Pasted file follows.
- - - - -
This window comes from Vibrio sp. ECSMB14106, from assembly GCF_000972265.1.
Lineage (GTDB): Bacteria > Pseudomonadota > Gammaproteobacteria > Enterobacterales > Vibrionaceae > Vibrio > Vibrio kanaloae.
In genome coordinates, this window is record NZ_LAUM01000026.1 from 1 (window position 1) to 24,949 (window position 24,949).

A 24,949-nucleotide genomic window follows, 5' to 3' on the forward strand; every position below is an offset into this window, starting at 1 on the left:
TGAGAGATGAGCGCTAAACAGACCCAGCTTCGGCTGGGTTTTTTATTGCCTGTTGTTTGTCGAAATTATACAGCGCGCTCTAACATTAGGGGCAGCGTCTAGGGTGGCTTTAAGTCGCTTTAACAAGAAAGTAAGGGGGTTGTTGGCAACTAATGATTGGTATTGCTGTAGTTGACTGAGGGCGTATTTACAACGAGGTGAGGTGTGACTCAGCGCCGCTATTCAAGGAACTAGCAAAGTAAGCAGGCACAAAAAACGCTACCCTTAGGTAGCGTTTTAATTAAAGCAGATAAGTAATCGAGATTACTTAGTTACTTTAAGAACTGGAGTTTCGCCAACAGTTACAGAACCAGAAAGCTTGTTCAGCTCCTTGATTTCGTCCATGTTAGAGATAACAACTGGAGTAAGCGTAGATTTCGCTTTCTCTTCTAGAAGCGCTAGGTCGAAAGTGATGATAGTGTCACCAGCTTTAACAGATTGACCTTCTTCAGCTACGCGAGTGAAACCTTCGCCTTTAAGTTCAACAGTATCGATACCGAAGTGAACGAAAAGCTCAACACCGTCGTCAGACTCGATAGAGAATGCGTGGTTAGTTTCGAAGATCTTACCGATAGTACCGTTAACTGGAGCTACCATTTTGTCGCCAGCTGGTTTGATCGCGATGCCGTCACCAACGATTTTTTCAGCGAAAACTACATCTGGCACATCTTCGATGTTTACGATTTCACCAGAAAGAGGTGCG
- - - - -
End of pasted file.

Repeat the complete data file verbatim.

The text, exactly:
This window comes from Vibrio sp. ECSMB14106, from assembly GCF_000972265.1.
Lineage (GTDB): Bacteria > Pseudomonadota > Gammaproteobacteria > Enterobacterales > Vibrionaceae > Vibrio > Vibrio kanaloae.
In genome coordinates, this window is record NZ_LAUM01000026.1 from 1 (window position 1) to 24,949 (window position 24,949).

A 24,949-nucleotide genomic window follows, 5' to 3' on the forward strand; every position below is an offset into this window, starting at 1 on the left:
TGAGAGATGAGCGCTAAACAGACCCAGCTTCGGCTGGGTTTTTTATTGCCTGTTGTTTGTCGAAATTATACAGCGCGCTCTAACATTAGGGGCAGCGTCTAGGGTGGCTTTAAGTCGCTTTAACAAGAAAGTAAGGGGGTTGTTGGCAACTAATGATTGGTATTGCTGTAGTTGACTGAGGGCGTATTTACAACGAGGTGAGGTGTGACTCAGCGCCGCTATTCAAGGAACTAGCAAAGTAAGCAGGCACAAAAAACGCTACCCTTAGGTAGCGTTTTAATTAAAGCAGATAAGTAATCGAGATTACTTAGTTACTTTAAGAACTGGAGTTTCGCCAACAGTTACAGAACCAGAAAGCTTGTTCAGCTCCTTGATTTCGTCCATGTTAGAGATAACAACTGGAGTAAGCGTAGATTTCGCTTTCTCTTCTAGAAGCGCTAGGTCGAAAGTGATGATAGTGTCACCAGCTTTAACAGATTGACCTTCTTCAGCTACGCGAGTGAAACCTTCGCCTTTAAGTTCAACAGTATCGATACCGAAGTGAACGAAAAGCTCAACACCGTCGTCAGACTCGATAGAGAATGCGTGGTTAGTTTCGAAGATCTTACCGATAGTACCGTTAACTGGAGCTACCATTTTGTCGCCAGCTGGTTTGATCGCGATGCCGTCACCAACGATTTTTTCAGCGAAAACTACATCTGGCACATCTTCGATGTTTACGATTTCACCAGAAAGAGGTGCG